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Comment: Ex-library book with typical markings and stamps looking for a new reader! The cover has done a nice job protecting this book. Clean pages with hardly any wear. We put your happiness at the top of our list. FBA
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Nobody Knew What to Do: A Story about Bullying (Concept Books (Albert Whitman)) Hardcover – January 1, 2001


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Frequently Bought Together

Nobody Knew What to Do: A Story about Bullying (Concept Books (Albert Whitman)) + Just Kidding + My Secret Bully
Price for all three: $33.99

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  • My Secret Bully $11.15

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Product Details

  • Age Range: 6 - 9 years
  • Grade Level: 1 - 4
  • Series: Concept Books (Albert Whitman)
  • Hardcover: 32 pages
  • Publisher: Albert Whitman & Company (January 1, 2001)
  • Language: English
  • ISBN-10: 0807557110
  • ISBN-13: 978-0807557112
  • Product Dimensions: 10.3 x 8.2 x 0.3 inches
  • Shipping Weight: 5.6 ounces (View shipping rates and policies)
  • Average Customer Review: 4.7 out of 5 stars  See all reviews (18 customer reviews)
  • Amazon Best Sellers Rank: #76,111 in Books (See Top 100 in Books)

Editorial Reviews

Review

"Best suited for reading aloud, this picture book addresses the problem of bullying at school."

School Library Journal

"Picture books about bullying are not uncommon, but this one is unusual in at least two respects."

Booklist

From the Publisher

"Nobody Knew What to Do" provides readers with basic strategies for dealing with bullies and encourages children and adults to work together to make sure that bullying doesn't happen. At the same time, the book will serve as a catalyst for teaching tolerance and understanding.

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Customer Reviews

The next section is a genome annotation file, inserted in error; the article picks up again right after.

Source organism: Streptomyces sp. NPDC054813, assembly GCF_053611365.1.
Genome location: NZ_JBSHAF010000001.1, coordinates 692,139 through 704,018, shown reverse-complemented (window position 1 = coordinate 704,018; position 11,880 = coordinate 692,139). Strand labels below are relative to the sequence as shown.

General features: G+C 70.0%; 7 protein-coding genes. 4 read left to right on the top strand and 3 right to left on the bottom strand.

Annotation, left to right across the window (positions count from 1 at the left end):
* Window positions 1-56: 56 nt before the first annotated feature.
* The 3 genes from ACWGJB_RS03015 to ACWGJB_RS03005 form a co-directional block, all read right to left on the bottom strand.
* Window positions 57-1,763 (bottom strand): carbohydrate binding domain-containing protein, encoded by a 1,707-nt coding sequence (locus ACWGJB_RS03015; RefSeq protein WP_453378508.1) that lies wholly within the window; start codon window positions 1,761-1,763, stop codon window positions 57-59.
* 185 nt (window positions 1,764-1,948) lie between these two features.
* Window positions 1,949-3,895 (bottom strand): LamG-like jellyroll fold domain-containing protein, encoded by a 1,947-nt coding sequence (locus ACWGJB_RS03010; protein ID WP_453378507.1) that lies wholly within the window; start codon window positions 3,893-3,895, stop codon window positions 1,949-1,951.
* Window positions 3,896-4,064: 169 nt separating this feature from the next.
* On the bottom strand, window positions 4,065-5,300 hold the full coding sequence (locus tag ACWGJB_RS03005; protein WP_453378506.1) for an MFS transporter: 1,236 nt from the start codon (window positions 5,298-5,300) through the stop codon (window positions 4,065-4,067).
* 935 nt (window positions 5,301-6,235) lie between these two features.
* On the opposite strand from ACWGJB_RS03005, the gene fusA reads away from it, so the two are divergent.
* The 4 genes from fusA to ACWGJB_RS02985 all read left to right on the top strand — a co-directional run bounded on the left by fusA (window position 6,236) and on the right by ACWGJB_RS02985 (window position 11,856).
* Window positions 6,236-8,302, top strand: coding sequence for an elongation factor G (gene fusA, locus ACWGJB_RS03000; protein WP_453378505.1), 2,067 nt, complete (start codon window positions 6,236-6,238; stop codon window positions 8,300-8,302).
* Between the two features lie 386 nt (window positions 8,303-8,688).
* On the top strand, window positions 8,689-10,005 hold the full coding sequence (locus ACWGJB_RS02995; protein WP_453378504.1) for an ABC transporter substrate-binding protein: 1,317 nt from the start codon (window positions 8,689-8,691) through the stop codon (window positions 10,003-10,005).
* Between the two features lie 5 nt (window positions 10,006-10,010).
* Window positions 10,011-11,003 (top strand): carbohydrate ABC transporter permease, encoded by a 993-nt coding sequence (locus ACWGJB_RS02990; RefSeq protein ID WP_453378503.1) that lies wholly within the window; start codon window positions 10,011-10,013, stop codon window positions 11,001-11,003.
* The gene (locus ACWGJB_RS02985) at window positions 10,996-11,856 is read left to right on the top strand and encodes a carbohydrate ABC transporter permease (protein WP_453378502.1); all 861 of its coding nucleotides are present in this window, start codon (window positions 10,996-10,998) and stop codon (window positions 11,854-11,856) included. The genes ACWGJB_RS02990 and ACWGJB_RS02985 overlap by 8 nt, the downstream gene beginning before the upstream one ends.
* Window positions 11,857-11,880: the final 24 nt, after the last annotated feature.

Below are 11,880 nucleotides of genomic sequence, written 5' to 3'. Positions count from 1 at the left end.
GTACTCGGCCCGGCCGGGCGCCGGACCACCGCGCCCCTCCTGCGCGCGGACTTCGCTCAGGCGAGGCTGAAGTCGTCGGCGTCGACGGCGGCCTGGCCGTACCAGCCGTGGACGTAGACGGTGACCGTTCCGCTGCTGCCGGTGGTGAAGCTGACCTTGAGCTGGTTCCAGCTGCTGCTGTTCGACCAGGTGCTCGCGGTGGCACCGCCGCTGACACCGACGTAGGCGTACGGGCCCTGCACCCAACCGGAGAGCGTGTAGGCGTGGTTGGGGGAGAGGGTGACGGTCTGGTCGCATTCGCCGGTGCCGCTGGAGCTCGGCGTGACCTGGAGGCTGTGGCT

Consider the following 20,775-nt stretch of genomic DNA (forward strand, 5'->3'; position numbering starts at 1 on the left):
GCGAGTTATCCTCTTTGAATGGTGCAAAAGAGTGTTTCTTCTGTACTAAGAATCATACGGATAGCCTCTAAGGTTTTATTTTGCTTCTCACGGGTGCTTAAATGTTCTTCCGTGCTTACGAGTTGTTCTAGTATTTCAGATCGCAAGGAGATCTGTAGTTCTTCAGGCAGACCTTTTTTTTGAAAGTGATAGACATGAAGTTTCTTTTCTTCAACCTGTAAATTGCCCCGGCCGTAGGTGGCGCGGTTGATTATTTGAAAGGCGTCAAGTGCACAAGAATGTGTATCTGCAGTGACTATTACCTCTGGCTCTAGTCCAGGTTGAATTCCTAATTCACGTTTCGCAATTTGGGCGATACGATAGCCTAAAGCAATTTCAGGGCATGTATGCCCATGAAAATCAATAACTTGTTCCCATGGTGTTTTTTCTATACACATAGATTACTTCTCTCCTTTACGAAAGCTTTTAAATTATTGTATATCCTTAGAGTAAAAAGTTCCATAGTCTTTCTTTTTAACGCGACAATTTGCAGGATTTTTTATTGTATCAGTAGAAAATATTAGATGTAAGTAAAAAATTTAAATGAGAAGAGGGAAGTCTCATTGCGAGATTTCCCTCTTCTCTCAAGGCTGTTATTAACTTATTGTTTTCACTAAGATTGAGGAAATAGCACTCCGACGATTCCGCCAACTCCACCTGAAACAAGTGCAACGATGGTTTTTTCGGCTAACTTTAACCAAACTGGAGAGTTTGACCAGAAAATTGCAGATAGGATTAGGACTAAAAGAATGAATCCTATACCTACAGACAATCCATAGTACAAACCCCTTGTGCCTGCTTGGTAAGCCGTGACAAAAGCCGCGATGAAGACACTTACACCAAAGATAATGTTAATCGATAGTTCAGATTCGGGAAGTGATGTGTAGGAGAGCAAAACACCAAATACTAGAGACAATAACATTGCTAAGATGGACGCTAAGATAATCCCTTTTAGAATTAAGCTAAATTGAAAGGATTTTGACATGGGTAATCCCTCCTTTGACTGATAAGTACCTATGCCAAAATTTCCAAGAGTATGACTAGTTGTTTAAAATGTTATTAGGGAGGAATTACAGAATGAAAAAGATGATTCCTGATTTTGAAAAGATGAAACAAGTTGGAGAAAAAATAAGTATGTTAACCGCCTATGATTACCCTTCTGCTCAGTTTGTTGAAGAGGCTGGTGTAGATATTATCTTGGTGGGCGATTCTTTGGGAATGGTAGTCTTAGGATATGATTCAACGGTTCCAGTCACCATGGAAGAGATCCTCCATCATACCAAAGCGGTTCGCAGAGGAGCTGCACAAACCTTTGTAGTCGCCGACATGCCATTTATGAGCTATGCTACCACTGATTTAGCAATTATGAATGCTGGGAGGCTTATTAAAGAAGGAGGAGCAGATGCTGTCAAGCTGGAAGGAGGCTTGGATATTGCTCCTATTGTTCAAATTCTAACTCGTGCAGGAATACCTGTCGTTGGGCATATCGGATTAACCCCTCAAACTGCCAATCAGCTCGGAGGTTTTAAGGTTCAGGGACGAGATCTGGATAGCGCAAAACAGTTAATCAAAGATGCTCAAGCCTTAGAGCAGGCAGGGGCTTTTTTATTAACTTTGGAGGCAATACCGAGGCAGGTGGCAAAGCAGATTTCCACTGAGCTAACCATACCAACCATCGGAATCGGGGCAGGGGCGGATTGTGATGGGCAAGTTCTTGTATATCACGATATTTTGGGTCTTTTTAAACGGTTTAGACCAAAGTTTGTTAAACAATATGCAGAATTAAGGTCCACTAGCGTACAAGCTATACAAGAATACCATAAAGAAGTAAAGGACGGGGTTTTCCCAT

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Most Helpful Customer Reviews

24 of 24 people found the following review helpful By Stanley Davis on June 7, 2001
Format: Hardcover Verified Purchase
This book and Eleanor Estes' book The Hundred Dresses are the only two childrens' books about bullying that I recommend. This book presents clear, effective ideas about how bystanders and teachers can work together to make a difference in stopping school bullying.
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11 of 11 people found the following review helpful By A Customer on January 17, 2002
Format: Hardcover
This book is rated among the timeless and yet it is VERY TIMELY for this period of our lives. It is not only interesting, but it guides 'anyone' to understanding the difference in "telling" and in "reporting something to prevent harm". The author is at the top of the list for the very best of authors in Childrens' Books!
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13 of 14 people found the following review helpful By teacher person on October 5, 2010
Format: Hardcover Verified Purchase
After reading the reviews, I was anxious to get this book. As a teacher in an inner city school, however, I find it disappointing. It's simplistic view of how easy it is to stop the bully is unrealistic. As someone who deals with this issue every day, I know that simply asking them to tell an adult is not enough.